|Ann. Medit. Burns Club - voL VII - n. I - March 1994
CIVILIAN AND MILITARY BURN INJURIES: A COMPARATIVE STUDY
Reda Mabrouk AM.
Burns and Plastic Surgery Unit, 33 El Ahram St., Heliopolis, Egypt
SUMMARY. A comparative study is made of burns sustained in civilian life and those sustained under war conditions. The different causes of the two types of bum are reviewed, and the ways in which individuals are affected. The management of civilian and military bums is also considered. In the case of civilian burns continued care frequently depends on the financial resources available to the burn victim, whereas military bum victims are not affected by economic considerations. The importance of research work and training is emphasized. It is concluded that although civilian and military bums may present different problems in management the ultimate aim in both cases in the same - the well-being of the patient. This study is the result of personal experience in dealing with civilian and military burn injuries. "Military burn injuries" means injuries sustained during war.
The aim of this study is to exchange knowledge and experience gained from each of the two systems of management.
The causes of civilian burn injuries are well known and may be discussed under three main headings: domestic, industrial and traffic. The causative agents may be hot liquids, fire, the results of use of petrol, gas or other burning agents, abuse of chemicals, and electricity.The causative agents of military burn injuries are vast: flame-throwers, burning shells, napalm, petrol, and chemical agents including phosphorus and nuclear weapons. Civilian injuries usually affect individuals, sometimes a family, but are rarely in mass. The extent and depth differ according to the causative agent and to the observation of prevention rules. Combined injuries are rare in civilian practice. War injuries are usually extensive and deep and they affect many individuals in mass, with frequent combined injuries. The only preventive factor is the capacity of the armed forces to prevent the enemy from using burning weapons.
The management of civilian burn
injuries varies according to the available personnel involved in burn therapy and to the
facilities and equipment supplied to them. The construction of burn units and centres is
an important landmark in the development of burn management. That is why success in
management differs from one area and from one country to another. Burn treatment being
very expensive, finance is a vital factor in its success. The worst situation is that in
which management depends on personal or family financial resources, while ideally
responsibility is taken by an able government or by medical insurance organizations. For
this reason we are forced in many cases to be satisfied with success achieved in one of
the three stages of management - acute stage, rehabilitation stage and reconstruction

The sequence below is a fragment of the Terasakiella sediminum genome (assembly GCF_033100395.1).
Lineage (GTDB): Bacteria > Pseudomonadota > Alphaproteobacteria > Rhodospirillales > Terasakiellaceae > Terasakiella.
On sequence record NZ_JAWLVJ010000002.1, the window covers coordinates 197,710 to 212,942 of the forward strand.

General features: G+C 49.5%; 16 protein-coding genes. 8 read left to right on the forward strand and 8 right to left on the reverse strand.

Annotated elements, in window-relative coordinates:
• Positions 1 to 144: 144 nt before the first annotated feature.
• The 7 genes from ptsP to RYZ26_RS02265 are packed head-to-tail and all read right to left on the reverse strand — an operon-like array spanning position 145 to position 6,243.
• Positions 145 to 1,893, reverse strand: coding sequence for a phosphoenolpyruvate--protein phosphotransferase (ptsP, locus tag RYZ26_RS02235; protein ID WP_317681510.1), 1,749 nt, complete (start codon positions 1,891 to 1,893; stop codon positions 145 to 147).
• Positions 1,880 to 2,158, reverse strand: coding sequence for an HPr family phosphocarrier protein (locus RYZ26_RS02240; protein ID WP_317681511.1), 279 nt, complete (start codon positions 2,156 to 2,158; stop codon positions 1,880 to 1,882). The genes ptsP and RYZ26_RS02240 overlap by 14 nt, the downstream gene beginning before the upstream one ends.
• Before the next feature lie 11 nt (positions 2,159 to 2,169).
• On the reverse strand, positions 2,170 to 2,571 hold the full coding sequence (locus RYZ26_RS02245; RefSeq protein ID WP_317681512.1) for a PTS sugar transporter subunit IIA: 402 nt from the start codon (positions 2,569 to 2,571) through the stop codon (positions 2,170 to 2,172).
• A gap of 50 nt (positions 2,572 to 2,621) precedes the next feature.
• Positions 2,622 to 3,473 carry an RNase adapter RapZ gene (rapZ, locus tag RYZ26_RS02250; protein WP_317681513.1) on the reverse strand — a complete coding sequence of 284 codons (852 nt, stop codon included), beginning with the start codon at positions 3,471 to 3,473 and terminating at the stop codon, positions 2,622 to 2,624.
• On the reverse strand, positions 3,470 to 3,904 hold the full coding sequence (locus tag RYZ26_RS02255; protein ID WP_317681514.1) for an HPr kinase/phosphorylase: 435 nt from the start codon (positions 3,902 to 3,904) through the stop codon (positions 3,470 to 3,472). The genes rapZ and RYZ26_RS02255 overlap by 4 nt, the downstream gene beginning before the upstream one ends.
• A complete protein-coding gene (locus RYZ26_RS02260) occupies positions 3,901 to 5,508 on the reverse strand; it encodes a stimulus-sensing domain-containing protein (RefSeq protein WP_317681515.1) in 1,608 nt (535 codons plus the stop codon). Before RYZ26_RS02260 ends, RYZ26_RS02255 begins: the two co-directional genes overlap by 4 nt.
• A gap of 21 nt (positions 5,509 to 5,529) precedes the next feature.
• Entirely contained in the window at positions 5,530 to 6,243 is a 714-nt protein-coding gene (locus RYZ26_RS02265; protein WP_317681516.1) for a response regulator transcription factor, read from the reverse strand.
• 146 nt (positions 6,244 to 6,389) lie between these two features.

stage -postponing the management of the other stages until economic and social conditions
allow. Prevention of burn injuries in civilian practice entails propagation of knowledge
and safety measures taken by governments in the form of protective rules and laws and in
the form of propaganda delivered to the population by different information channels.
Research work differs according to
needs and circumstances. As regards civilian conditions, economy is a vital goal, and
research should therefore aim at improving the management of the acute stage, i.Q. the
treatment of shock, the correction of metabolic disturbances, and wound care. This type of
research convinced us of the vital importance of the construction of burn units and
centres with highly sophisticated ICU facilities and other equipment. Much research work
also remains to be done to improve management during the stages of rehabilitation and
In conclusion, we may say that although there may be slight differences between the management of civilian burns and that of military burns the exchange of experience and the improvement that can be derived from research work are common to both, and they may be considered to be two dependent systems that aim at the proper care and preservation of man's well-being.
RESUME. L'auteur, dans une étude comparative des brûlures subies dans la vie civile et dans la guerre, considère les causes différentes des deux types de brûlure et les manières dont les individus sont atteints. Il considère aussi la gestion des brûlures civiles et militaires. Dans le cas des brûlures civiles la continuation des soins dépend fréquemment des ressources financières personelles de la victime, tandis que les victimes des brûlures militaires ne sont pas troublées par les problèmes économiques. L'importance de la recherche scientifique et de la formation professionnelle est soulignée. L'auteur conclue avec la considération que même si les brûlures civiles et militaires présentent des problèmes de gestion différents le but final est égal dans tous les deux cas: le bien-être physique du patient.